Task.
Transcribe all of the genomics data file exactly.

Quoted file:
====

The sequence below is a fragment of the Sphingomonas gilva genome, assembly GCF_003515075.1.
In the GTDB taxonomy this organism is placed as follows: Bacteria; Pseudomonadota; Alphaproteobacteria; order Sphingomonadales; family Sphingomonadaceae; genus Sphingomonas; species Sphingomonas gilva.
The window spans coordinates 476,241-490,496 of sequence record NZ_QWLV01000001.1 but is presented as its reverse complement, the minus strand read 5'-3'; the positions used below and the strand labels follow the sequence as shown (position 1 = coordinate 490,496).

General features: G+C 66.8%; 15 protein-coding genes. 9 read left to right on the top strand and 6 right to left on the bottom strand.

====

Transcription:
The sequence below is a fragment of the Sphingomonas gilva genome, assembly GCF_003515075.1.
In the GTDB taxonomy this organism is placed as follows: Bacteria; Pseudomonadota; Alphaproteobacteria; order Sphingomonadales; family Sphingomonadaceae; genus Sphingomonas; species Sphingomonas gilva.
The window spans coordinates 476,241-490,496 of sequence record NZ_QWLV01000001.1 but is presented as its reverse complement, the minus strand read 5'-3'; the positions used below and the strand labels follow the sequence as shown (position 1 = coordinate 490,496).

General features: G+C 66.8%; 15 protein-coding genes. 9 read left to right on the top strand and 6 right to left on the bottom strand.